Yemi Sanusi: medical doctor and writer
Writing has always been a part of Yemi Sanusi, a medical doctor and writer. She cultivated the habit early in life when she wrote essays in secondary school and continued in medical school where her short story, “Dawn to Dusk", was among the 10 shortlisted works for the maiden Kuburat O. Okoya Annual Universities Short Story Competition in 1997.
Sanusi’s passion for writing arose from her desire to share knowledge with people. "Writing makes me explore, it makes me think and I’m so in love with imagination. I can do and undo and put it on paper. The whole essence is just to make sure somebody gains something," she explains.
‘Heads and Tales’, her debut novel published earlier this year, is an easy to read medical fiction for children. It centres on malaria. "The aim is to educate the children and also make them aware of what goes on in their bodies when they have malaria and how to prevent such diseases. It also gives a tour of the human body. It tells a bit of the anatomy of the human body." The novel, she adds, is an expanded version of "Dawn to Dusk". It is the foundation for the novel because it has a similar concept but a different ending.
Sanusi, who also holds a master’s degree in business administration from the Lagos Business School, hopes to impact the literary community with her writing and intends to write more novels. She is currently working on adapting ‘Heads and Tales’ into a series and discloses that she will explore issues other than medicine in her writings. She says the ‘Heads and Tales’ series will also touch on the oil and gas and finance sectors.
Sanusi’s world revolves around writing. When she is not writing prose, she is either writing plays or poems. "Most of my books are full of conversations because of my knack for plays," she says, admitting that she loves writing plays the most.
Though publishing ‘Heads and Tales’ is the career highpoint of the writer from Oyo State at the moment, it is a stepping stone because she intends to write more novels. Since she enjoys writing, the participant at the 2010 Farafina Creative Writing workshop spends most of her time on it. She is content with just a pen and paper and doesn’t really need a computer to write. She can also write anywhere as long as it is conducive.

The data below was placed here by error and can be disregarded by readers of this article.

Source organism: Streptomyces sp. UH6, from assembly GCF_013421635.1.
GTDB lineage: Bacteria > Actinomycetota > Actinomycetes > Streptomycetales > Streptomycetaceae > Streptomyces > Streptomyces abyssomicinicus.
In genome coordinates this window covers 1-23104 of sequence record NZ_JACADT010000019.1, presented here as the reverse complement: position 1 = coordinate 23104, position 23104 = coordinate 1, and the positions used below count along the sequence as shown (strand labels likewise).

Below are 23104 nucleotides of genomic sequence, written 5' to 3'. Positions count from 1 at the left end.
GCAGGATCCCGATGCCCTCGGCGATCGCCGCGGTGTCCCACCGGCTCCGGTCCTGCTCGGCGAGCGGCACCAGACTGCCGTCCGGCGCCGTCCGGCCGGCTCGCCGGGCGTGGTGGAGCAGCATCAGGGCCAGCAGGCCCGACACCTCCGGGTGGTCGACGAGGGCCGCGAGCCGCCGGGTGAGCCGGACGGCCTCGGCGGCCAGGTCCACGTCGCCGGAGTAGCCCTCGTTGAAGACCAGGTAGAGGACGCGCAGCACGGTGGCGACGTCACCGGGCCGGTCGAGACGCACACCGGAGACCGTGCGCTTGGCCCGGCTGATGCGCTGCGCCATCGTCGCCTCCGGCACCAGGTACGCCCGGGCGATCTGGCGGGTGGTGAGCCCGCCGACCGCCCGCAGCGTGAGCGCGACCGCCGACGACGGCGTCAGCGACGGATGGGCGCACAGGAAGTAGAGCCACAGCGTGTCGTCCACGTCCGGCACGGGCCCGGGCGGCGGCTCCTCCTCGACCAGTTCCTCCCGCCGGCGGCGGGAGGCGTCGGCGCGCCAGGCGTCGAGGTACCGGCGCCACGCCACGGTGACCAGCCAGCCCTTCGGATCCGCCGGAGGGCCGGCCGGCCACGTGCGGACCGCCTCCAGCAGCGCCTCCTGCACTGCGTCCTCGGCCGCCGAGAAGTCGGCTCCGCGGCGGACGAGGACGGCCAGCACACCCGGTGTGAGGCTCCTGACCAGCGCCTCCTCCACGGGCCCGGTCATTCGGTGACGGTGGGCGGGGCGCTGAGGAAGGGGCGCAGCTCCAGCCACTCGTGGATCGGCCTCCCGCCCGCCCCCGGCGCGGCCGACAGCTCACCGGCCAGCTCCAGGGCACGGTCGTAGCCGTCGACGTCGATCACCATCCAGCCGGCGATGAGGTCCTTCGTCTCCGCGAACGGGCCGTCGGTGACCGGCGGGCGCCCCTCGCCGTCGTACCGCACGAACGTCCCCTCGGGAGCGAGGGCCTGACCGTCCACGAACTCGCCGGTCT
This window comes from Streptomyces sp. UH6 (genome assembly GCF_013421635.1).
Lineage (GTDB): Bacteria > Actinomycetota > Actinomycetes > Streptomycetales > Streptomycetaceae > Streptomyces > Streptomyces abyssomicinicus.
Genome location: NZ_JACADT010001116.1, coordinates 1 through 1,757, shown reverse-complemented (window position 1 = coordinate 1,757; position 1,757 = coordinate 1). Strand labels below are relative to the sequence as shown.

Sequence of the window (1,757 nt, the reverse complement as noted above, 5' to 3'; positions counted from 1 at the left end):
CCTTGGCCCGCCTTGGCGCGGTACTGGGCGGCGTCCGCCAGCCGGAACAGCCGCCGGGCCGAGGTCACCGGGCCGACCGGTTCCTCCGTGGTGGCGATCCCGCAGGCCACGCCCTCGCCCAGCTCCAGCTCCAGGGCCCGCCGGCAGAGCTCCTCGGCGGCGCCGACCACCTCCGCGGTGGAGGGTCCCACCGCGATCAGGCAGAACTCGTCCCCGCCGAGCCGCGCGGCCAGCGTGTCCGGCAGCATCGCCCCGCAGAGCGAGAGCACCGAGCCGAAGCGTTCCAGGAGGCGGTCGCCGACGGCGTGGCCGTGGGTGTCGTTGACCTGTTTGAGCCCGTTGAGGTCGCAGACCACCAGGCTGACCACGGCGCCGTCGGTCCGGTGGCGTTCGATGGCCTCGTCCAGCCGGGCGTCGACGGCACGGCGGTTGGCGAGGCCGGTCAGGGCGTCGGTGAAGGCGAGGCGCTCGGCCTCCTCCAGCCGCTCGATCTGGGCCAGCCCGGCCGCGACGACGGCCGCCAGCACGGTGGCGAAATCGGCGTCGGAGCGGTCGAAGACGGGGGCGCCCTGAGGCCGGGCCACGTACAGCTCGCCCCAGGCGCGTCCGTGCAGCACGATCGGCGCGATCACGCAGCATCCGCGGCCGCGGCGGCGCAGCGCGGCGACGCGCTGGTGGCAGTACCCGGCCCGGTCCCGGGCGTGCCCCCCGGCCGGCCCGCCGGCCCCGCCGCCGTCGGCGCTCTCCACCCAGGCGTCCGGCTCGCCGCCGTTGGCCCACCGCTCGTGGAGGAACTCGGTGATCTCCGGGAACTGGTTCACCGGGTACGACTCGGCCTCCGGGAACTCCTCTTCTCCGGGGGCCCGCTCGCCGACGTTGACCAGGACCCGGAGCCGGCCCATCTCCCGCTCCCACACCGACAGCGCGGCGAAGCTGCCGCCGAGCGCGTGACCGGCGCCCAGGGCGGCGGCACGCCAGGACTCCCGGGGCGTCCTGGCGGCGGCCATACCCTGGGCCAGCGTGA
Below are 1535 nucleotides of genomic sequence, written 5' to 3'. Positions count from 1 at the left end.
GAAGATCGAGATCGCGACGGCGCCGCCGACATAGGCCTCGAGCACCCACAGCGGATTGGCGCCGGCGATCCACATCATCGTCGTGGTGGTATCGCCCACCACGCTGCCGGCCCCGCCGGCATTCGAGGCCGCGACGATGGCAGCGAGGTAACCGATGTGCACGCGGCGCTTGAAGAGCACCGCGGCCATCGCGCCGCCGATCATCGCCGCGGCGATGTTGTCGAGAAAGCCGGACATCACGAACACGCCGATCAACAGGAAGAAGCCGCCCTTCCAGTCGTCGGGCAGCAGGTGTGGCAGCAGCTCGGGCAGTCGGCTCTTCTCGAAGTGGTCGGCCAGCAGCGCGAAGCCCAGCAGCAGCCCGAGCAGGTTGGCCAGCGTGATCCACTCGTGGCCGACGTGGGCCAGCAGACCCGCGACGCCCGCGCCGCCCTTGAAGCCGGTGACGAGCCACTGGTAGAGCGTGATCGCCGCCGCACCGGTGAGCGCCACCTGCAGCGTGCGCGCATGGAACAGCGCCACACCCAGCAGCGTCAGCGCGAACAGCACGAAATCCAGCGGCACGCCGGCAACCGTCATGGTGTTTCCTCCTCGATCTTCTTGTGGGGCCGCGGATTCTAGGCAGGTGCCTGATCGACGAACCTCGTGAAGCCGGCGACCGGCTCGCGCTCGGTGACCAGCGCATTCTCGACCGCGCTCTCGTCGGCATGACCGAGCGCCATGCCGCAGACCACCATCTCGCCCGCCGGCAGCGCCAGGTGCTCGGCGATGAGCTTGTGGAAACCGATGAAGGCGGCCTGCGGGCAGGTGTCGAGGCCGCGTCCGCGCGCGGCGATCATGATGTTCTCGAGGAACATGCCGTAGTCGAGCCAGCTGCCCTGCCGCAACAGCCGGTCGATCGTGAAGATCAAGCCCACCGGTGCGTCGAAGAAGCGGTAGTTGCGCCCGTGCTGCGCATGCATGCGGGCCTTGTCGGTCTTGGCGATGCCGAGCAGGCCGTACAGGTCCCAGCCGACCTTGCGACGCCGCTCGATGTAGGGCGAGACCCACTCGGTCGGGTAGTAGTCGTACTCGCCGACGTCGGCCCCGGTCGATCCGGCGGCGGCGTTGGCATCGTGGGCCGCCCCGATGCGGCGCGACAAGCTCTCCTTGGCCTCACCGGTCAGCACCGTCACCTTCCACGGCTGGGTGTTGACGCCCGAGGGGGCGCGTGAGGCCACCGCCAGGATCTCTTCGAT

Writing and reading
The writer lists exposure, knowledge and passion as being important in her writing career and believes it should be the same for aspiring writers who want to succeed. "A writer should have exposure and explore everything. Even if it is not your field of interest, just have knowledge of it. Have passion for what you do."
Apart from writing, Sanusi says that buying books has become her hobby. "Without other books to read, I really can’t develop an idea," she discloses. Reading is one source of her inspiration and motivates her to keep writing. Cartoons also inspire the writer, who says her novel was inspired by a cartoon.
Unlike others who have no support, members of Sanusi’s family have been supportive. "They have been very supportive. My mother is my greatest fan. She reads everything I write and offers good criticism. Nothing ever goes past her. She is like my first editor." The appeal that writing holds for her also motivates her to keep at it. "The flow of words, the finished product and the ability to communicate are what I love most. I think it’s also the fact that it is so versatile, you could put a concept in different ways and still reach different audiences with the same message."
Sanusi’s challenges as a writer are lack of inspiration and time. "A lot of times, I have no inspiration. I’m just waiting and hoping for inspiration. And because I do so many things, sometimes I don’t have time." Nonetheless, she is not deterred and is prepared to work hard at it.
Sanusi’s plan for the future is "to write more stories so that people will know how to prevent and care for diseases."